First Memories, Vol. 1
By Mary Khan (Mrs. Ali Akbar Khan)
The year was 1972. I was 15 years old and looking for the ‘big something’ to happen to me that would show me what I was supposed to be doing with my life. I know, for some people, that type of searching might come later in their lives, but as a little girl I knew with all of my being that I had an enormous job to do. By the time I was was a teenager, I was actively looking for that job—that work I had to do. Little did I know that I had walked right into it when I entered the Ali Akbar College of Music and signed up to study Indian classical music.
Standing at the counter was Vince Delgado, that first day. (Fast forward 50 years, and Vince is my neighbor. He just turned 89 years old). On that day, he asked me what I wanted to study. The truth is, I had followed a brilliant friend to the college; Peter Peringer had spent a year at the college studying tabla with Zakir Hussain, and it was Pete who introduced me to this music. So, when Vince asked me what I wanted to study, it hadn’t occurred to me that I could choose something other then tabla. I was relieved at the time, because there was no way I was a drummer (ha ha). I chose Kathak dance, and singing, with Vince’s sage guidance.
The college was renting the Arequipa Girl Scout Camp that fall. After registering for classes, I entered the main building—and standing there greeting students was Ali Akbar Khan. Honestly, the only reason I knew who he was was because I had seen George Harrison’s Concert for Bangladesh, and Khansahib was in the film. Now, here he was in the lobby greeting me. I was amazed, and only then did I realize that this was his school, and I was now a student. This sounds naïve now, but that was the Hippie days—we didn’t always do our diligent research before jumping into something. Often, we went with the flow, and this time it meant following a friend to California to try to study this incredibly unusual music.
I was comfortable with the idea of studying dance, even though I had never studied dance before, but I wasn’t so sure about singing classes. Don’t ask me why, but I hadn’t really been around the melodic side of the music, so I wasn’t entirely sure I would relate to it. It’s a bit ironic, because I was always in the choir in school and held the role of high soprano. Singing came naturally to me, so why was I hesitant?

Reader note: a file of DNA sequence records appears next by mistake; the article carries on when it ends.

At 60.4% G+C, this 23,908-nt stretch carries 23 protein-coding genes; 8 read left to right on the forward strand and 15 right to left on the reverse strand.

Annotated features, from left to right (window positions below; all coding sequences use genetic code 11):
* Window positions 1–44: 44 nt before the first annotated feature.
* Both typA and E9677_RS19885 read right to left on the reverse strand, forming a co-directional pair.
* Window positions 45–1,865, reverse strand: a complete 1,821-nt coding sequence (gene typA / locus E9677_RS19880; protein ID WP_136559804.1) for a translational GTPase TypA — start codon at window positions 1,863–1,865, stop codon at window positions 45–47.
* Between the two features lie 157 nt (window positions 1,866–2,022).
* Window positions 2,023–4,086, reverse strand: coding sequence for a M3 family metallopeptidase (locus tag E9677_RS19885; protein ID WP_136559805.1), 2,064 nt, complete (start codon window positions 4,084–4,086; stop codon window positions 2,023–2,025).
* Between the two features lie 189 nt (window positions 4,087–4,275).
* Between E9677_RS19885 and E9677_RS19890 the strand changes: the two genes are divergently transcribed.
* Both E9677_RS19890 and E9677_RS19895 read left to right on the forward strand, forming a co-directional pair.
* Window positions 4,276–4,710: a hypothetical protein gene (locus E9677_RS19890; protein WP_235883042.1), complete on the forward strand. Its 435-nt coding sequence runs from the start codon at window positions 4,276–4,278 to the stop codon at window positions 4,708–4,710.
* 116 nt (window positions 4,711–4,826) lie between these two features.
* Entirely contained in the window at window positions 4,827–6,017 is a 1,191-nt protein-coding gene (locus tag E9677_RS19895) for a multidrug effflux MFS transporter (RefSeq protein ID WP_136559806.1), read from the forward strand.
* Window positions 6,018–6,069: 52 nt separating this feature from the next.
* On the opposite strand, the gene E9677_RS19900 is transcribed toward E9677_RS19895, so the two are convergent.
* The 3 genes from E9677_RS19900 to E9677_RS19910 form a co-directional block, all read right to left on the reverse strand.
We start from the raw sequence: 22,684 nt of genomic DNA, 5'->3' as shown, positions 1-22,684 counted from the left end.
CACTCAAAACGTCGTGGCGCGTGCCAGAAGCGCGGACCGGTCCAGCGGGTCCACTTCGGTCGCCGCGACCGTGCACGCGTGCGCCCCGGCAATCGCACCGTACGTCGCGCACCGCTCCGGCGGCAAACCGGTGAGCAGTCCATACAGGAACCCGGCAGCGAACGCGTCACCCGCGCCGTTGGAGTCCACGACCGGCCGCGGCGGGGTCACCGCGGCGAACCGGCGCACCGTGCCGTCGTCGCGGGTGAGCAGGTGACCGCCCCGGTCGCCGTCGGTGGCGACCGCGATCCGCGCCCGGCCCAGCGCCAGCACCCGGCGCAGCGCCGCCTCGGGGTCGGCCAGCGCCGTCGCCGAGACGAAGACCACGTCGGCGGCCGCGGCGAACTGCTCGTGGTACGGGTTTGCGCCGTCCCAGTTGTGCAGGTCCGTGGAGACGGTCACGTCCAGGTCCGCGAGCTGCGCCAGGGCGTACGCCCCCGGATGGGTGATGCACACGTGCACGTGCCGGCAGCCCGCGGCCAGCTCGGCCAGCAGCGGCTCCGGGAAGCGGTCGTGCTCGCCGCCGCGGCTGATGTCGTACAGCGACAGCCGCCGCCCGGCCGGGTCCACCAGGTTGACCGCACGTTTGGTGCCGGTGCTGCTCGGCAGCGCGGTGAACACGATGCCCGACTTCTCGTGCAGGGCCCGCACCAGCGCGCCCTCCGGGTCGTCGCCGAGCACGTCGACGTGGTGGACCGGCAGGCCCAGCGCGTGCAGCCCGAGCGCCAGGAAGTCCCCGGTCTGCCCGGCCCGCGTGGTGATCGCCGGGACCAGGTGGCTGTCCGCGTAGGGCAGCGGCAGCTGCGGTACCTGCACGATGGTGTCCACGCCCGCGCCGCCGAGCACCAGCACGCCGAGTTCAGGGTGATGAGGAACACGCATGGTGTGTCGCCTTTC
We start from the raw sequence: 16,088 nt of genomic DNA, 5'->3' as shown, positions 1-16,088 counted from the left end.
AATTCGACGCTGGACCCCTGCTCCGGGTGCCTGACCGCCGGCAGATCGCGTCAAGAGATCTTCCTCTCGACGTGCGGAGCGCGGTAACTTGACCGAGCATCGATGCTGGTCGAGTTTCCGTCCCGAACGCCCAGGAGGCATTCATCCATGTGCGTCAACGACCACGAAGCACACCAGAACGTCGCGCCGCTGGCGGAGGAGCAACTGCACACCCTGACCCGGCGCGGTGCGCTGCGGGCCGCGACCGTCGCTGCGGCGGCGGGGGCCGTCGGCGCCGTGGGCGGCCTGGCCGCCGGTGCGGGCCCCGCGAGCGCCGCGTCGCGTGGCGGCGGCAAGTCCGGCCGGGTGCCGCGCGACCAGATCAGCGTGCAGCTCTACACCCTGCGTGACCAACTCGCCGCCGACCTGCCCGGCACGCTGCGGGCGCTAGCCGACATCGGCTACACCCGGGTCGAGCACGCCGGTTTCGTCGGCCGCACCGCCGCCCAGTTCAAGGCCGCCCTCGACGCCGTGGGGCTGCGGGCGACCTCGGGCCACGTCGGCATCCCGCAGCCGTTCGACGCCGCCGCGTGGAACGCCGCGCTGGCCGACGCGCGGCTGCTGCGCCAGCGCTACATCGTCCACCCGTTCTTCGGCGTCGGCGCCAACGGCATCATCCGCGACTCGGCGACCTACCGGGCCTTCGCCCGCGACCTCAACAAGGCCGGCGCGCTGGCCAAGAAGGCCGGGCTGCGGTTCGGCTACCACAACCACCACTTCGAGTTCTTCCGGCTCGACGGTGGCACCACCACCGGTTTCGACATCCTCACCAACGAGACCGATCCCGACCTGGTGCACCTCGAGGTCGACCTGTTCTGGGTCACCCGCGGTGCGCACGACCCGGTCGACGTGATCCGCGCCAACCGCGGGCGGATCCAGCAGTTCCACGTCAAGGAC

When I entered the first vocal class, everyone was sitting on the floor, and I found my spot and was ready to jump in. When Khansahib started the class though, I couldn’t understand most of what he was saying. It was the strangest feeling because everyone else was attentively listening to him and following what he asked them to do, and I was completely lost. His accent was strong, and I had never been around Indian languages before. I was also completely unfamiliar with the terminology he was using, so when he said, “Sing SA,” and everyone began singing, I was blown away at how they knew what to do. More than anything I studied in those first few years; vocal class was mystifying to me. These memories came in handy when, years later, as the Director of the AACM, I had to hold the hands of new students who would leave their first vocal class in tears, saying they would never be able to do this. I could tell them my story, and my heart would go out to them.
Two weeks after school had started, Khansahib’s beloved father, Acharya Baba Allauddin Khansahib, passed away. It was a sad and rather confusing time at the College. Then Khansahib left for India, and we all stayed behind to continue studying. (To be continued…)
Happy 100th birthday, my love. You are the rare gem in this world.